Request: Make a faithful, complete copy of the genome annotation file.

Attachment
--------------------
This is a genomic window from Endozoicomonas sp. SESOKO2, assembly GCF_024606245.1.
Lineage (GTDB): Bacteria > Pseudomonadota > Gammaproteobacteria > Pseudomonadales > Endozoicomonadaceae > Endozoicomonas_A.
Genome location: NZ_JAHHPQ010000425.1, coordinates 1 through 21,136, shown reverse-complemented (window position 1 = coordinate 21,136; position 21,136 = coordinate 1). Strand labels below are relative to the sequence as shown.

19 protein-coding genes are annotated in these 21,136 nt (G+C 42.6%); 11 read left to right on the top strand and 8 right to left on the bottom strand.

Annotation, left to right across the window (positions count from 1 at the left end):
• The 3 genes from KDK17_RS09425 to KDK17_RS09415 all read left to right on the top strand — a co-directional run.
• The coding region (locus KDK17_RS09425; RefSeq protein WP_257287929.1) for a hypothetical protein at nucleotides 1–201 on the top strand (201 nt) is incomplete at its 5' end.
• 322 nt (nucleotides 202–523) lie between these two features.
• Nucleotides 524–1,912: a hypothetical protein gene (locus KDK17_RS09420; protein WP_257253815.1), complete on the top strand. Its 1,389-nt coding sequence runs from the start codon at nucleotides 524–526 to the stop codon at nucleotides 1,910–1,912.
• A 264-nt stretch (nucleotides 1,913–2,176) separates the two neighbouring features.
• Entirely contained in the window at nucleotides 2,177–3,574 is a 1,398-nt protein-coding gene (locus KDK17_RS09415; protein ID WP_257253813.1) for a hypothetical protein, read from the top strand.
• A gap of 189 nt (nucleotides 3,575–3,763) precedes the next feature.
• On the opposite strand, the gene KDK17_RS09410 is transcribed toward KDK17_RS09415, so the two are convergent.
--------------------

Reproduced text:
This is a genomic window from Endozoicomonas sp. SESOKO2, assembly GCF_024606245.1.
Lineage (GTDB): Bacteria > Pseudomonadota > Gammaproteobacteria > Pseudomonadales > Endozoicomonadaceae > Endozoicomonas_A.
Genome location: NZ_JAHHPQ010000425.1, coordinates 1 through 21,136, shown reverse-complemented (window position 1 = coordinate 21,136; position 21,136 = coordinate 1). Strand labels below are relative to the sequence as shown.

19 protein-coding genes are annotated in these 21,136 nt (G+C 42.6%); 11 read left to right on the top strand and 8 right to left on the bottom strand.

Annotation, left to right across the window (positions count from 1 at the left end):
• The 3 genes from KDK17_RS09425 to KDK17_RS09415 all read left to right on the top strand — a co-directional run.
• The coding region (locus KDK17_RS09425; RefSeq protein WP_257287929.1) for a hypothetical protein at nucleotides 1–201 on the top strand (201 nt) is incomplete at its 5' end.
• 322 nt (nucleotides 202–523) lie between these two features.
• Nucleotides 524–1,912: a hypothetical protein gene (locus KDK17_RS09420; protein WP_257253815.1), complete on the top strand. Its 1,389-nt coding sequence runs from the start codon at nucleotides 524–526 to the stop codon at nucleotides 1,910–1,912.
• A 264-nt stretch (nucleotides 1,913–2,176) separates the two neighbouring features.
• Entirely contained in the window at nucleotides 2,177–3,574 is a 1,398-nt protein-coding gene (locus KDK17_RS09415; protein ID WP_257253813.1) for a hypothetical protein, read from the top strand.
• A gap of 189 nt (nucleotides 3,575–3,763) precedes the next feature.
• On the opposite strand, the gene KDK17_RS09410 is transcribed toward KDK17_RS09415, so the two are convergent.